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System timing is controlled by two interrupts:
1. The NMI interrupt handles the real-time clock and auto-switch off
2. The KEYBOARD INTERRUPT provides a frame-counter and handles
keyboard delays and display timing etc.
10.1 REAL TIME CLOCK
The clock time is stored in binary in 6 fields from $20C5 to $20CA:
VARIABLE ADDRESS DESCRIPTION RANGE
======== ======= =========== =====
TMB_YEAR $20C5 YEAR 0 - 99
TMB_MONS $20C6 MONTH 0 - 11
TMB_DAYS $20C7 DATE OF MONTH 0 - 31
TMB_HOUR $20C8 HOUR 0 - 23
TMB_MINS $20C9 MINUTES 0 - 59
TMB_SECS $20CA SECONDS 0 - 59
1. A month of 0 represents JANUARY and a date of 0 represents the 1st
day of the month.
2. On a cold start only, the clock is initialised to 1 JAN 1987
3. The real-time clock should not be read directly from these
variables because it may be being updated by an NMI. Instead
system service TM$TGET should be used to get a valid time.
Similarly these variables should not be written to without
checking for an NMI.
10.1.1 KEEPING TIME WITH NMI ON
An NMI interrupt is generated from the semi-custom chip every second
to provide an accurate real-time clock. When the machine is on, the NMI
interrupt updates the time by 1 second, see TM$UPDT.
10.1.2 KEEPING TIME WITH NMI OFF
When NMIs are switched off the processor, (e.g. when the machine is
switched off) an internal counter in the semi-custom chip is connected to
the NMI line so that NMIs can still be counted, enabling the time to be
updated when restoring NMIs to the processor.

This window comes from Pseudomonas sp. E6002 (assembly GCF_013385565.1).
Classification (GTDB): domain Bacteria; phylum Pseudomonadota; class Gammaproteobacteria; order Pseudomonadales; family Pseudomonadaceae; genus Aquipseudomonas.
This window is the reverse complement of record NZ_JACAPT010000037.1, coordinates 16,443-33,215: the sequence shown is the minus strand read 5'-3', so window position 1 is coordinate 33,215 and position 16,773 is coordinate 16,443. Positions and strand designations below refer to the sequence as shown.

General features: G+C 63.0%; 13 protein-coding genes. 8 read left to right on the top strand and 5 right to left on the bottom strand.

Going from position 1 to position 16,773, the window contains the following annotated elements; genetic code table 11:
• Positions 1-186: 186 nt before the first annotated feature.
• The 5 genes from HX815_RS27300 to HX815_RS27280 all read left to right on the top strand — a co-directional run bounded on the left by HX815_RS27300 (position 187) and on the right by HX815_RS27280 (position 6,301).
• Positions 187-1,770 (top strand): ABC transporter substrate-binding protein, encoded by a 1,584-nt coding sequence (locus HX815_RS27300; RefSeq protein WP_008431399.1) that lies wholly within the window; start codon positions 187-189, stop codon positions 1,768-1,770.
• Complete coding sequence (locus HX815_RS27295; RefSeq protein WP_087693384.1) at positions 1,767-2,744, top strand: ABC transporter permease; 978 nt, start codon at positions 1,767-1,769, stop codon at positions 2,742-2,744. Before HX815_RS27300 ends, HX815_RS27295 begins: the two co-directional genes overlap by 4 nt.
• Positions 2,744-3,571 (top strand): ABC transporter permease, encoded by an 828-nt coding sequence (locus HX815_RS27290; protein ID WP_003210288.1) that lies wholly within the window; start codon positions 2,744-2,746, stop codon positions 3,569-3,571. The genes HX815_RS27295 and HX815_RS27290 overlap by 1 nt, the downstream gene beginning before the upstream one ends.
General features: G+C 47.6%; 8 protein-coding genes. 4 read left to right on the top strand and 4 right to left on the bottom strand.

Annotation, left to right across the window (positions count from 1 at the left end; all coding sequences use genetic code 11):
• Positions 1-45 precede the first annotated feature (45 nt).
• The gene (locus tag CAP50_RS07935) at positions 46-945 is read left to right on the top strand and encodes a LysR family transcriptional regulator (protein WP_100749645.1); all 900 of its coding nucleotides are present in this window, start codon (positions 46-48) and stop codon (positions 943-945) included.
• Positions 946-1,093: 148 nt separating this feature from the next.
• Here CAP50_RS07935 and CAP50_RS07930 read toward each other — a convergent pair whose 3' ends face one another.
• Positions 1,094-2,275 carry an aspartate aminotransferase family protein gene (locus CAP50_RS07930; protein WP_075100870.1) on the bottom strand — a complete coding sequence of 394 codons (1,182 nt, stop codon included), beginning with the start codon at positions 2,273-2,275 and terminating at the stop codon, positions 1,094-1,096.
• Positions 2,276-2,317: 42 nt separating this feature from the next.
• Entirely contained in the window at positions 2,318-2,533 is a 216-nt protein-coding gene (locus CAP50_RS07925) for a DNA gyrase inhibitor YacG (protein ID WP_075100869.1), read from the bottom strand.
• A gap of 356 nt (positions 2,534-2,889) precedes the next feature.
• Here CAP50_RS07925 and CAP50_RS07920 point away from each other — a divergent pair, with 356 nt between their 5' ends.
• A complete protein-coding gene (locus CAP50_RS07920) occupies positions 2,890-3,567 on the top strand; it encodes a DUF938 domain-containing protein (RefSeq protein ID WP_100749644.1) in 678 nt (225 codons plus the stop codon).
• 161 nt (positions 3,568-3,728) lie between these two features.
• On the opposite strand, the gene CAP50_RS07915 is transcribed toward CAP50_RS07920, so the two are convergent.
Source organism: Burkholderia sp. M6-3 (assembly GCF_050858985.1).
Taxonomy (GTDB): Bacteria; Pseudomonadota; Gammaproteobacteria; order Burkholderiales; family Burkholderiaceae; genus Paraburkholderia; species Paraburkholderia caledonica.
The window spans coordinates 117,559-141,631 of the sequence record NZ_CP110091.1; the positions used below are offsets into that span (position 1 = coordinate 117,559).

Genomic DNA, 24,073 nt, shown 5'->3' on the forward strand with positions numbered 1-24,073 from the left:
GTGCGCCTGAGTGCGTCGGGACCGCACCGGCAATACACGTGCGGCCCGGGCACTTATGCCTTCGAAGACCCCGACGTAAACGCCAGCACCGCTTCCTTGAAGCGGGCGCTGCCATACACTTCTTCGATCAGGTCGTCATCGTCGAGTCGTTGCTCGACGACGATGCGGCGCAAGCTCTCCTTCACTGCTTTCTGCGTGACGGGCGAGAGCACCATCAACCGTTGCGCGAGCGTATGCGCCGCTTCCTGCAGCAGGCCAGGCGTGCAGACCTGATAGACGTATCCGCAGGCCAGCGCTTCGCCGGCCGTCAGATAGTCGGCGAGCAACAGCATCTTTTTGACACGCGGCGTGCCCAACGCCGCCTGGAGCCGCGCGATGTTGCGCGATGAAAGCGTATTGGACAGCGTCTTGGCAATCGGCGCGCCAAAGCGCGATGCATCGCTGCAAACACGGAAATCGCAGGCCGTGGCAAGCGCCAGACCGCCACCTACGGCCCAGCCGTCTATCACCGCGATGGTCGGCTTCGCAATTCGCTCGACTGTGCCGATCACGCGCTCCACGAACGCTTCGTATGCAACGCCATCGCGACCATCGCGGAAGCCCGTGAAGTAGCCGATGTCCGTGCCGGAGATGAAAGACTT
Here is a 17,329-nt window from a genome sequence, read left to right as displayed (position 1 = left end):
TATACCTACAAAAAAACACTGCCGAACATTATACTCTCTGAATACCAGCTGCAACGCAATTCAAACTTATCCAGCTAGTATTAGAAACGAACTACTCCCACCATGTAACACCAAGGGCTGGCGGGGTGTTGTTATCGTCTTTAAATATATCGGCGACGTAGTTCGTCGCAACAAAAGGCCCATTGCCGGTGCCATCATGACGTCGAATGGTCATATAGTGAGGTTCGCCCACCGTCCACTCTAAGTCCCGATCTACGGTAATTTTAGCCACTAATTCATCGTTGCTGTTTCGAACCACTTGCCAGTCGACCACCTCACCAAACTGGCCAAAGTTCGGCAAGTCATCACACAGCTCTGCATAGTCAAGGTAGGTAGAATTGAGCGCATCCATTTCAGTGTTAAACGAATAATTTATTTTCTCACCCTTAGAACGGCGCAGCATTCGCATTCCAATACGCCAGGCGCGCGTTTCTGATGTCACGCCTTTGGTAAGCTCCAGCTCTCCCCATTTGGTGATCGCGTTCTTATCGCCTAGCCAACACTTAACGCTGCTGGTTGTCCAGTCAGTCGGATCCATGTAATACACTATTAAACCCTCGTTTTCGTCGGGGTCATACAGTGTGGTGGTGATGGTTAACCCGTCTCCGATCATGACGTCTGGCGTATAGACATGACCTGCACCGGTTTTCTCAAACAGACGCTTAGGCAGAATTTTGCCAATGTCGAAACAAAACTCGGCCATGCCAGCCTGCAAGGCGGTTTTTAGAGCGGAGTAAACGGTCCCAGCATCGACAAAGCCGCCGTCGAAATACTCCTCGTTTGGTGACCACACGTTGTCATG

The counter has 11 bits, so the maximum time it can store is 2048 secs.
When the counter reaches this value, the ACOUT bit of PORT 5 goes high and
the machine switches on. Hence the machine can be forced to switch on
automatically at any time up to 34mins 8secs after switching off, be
pre-counting the counter. This is done when an alarm is due.
Whenever the machine switches on it updates the real-time clock by the
amount in the counter (less any pre-counting). If ACOUT is high, and no
alarm was due, the machine switches back off immediately after updating the
clock. This can be seen as the screen flashes on for an instant, every 34
mins and 8 secs while the machine is off.
To disable NMIs and keep the time, system services BT$NOF and BT$NON should
be used, see sections 5.7.3 and 5.7.4.
10.1.3 AUTO-SWITCH-OFF TIME OUT
The following three variables control the auto-switch-off:
VARIABLE ADDRESS DESCRIPTION
======== ======= ===========
TMB_SWOF $007C AUTO-SWITCH-OFF FLAG
TMW_TOUT $007D,$007E TIME LEFT BEFORE SWITCH OFF
TMW_TCNT $20CD,$20CE DEFAULT NUMBER OF SECONDS TO
The time before the machine switches off (in secs) is stored in TMW_TCNT
and is set to $012C on cold start (5 mins). The contents of TMW_TCNT are
copied into TMW_TOUT whenever a key is pressed or KB$GETK is called and
TMW_TOUT is decremented until zero by the NMI routine every second. If
TMW_TOUT is found to be zero in KB$TEST, the machine will switch off.
The contents of TMW_TCNT can be changed at any time to alter the
auto-switch-off time, up to a maximum of 65535 seconds (18 hours, 12 mins
and 15 secs). If it is set to less than 15, the machine will still
stay on for 15 secs.
To disable the auto-switch-off completely, TMB_SWOF should be set to zero.